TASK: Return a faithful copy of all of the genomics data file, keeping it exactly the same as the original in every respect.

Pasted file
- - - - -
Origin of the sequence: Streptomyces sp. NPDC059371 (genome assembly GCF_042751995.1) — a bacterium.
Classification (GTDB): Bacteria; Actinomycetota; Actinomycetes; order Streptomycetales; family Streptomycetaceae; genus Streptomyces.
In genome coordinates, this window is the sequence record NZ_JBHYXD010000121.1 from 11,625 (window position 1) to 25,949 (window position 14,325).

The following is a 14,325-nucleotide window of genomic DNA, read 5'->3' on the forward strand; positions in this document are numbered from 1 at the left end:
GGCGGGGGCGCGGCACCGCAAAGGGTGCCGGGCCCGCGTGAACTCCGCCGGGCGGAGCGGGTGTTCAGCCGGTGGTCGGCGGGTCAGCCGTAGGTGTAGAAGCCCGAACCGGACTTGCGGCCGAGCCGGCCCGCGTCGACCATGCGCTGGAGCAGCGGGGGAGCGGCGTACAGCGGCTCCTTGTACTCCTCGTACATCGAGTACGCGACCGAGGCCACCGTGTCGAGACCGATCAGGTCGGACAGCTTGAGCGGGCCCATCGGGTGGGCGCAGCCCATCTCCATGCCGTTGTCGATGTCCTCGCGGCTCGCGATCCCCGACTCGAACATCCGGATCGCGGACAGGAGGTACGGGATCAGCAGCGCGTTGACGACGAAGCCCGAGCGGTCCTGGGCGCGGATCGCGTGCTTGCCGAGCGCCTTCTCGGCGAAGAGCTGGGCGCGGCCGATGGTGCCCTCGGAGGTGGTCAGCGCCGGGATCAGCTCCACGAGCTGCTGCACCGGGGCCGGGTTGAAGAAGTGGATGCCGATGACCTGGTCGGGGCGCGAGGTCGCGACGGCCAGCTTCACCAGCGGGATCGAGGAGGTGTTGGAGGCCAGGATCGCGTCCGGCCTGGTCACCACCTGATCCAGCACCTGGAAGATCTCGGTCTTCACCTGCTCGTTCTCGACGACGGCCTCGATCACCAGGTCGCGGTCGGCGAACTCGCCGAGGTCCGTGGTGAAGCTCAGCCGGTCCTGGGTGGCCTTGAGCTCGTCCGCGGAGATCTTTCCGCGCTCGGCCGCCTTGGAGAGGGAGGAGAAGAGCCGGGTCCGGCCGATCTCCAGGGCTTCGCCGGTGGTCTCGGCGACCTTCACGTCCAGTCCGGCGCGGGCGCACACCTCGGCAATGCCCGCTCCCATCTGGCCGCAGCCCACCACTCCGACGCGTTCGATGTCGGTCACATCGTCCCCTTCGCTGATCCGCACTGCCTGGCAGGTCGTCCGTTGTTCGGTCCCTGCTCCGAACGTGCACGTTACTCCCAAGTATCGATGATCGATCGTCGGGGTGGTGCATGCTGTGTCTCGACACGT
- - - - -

Origin of the sequence: Streptomyces sp. NPDC059371 (genome assembly GCF_042751995.1) — a bacterium.
Classification (GTDB): Bacteria; Actinomycetota; Actinomycetes; order Streptomycetales; family Streptomycetaceae; genus Streptomyces.
In genome coordinates, this window is the sequence record NZ_JBHYXD010000121.1 from 11,625 (window position 1) to 25,949 (window position 14,325).

The following is a 14,325-nucleotide window of genomic DNA, read 5'->3' on the forward strand; positions in this document are numbered from 1 at the left end:
GGCGGGGGCGCGGCACCGCAAAGGGTGCCGGGCCCGCGTGAACTCCGCCGGGCGGAGCGGGTGTTCAGCCGGTGGTCGGCGGGTCAGCCGTAGGTGTAGAAGCCCGAACCGGACTTGCGGCCGAGCCGGCCCGCGTCGACCATGCGCTGGAGCAGCGGGGGAGCGGCGTACAGCGGCTCCTTGTACTCCTCGTACATCGAGTACGCGACCGAGGCCACCGTGTCGAGACCGATCAGGTCGGACAGCTTGAGCGGGCCCATCGGGTGGGCGCAGCCCATCTCCATGCCGTTGTCGATGTCCTCGCGGCTCGCGATCCCCGACTCGAACATCCGGATCGCGGACAGGAGGTACGGGATCAGCAGCGCGTTGACGACGAAGCCCGAGCGGTCCTGGGCGCGGATCGCGTGCTTGCCGAGCGCCTTCTCGGCGAAGAGCTGGGCGCGGCCGATGGTGCCCTCGGAGGTGGTCAGCGCCGGGATCAGCTCCACGAGCTGCTGCACCGGGGCCGGGTTGAAGAAGTGGATGCCGATGACCTGGTCGGGGCGCGAGGTCGCGACGGCCAGCTTCACCAGCGGGATCGAGGAGGTGTTGGAGGCCAGGATCGCGTCCGGCCTGGTCACCACCTGATCCAGCACCTGGAAGATCTCGGTCTTCACCTGCTCGTTCTCGACGACGGCCTCGATCACCAGGTCGCGGTCGGCGAACTCGCCGAGGTCCGTGGTGAAGCTCAGCCGGTCCTGGGTGGCCTTGAGCTCGTCCGCGGAGATCTTTCCGCGCTCGGCCGCCTTGGAGAGGGAGGAGAAGAGCCGGGTCCGGCCGATCTCCAGGGCTTCGCCGGTGGTCTCGGCGACCTTCACGTCCAGTCCGGCGCGGGCGCACACCTCGGCAATGCCCGCTCCCATCTGGCCGCAGCCCACCACTCCGACGCGTTCGATGTCGGTCACATCGTCCCCTTCGCTGATCCGCACTGCCTGGCAGGTCGTCCGTTGTTCGGTCCCTGCTCCGAACGTGCACGTTACTCCCAAGTATCGATGATCGATCGTCGGGGTGGTGCATGCTGTGTCTCGACACGT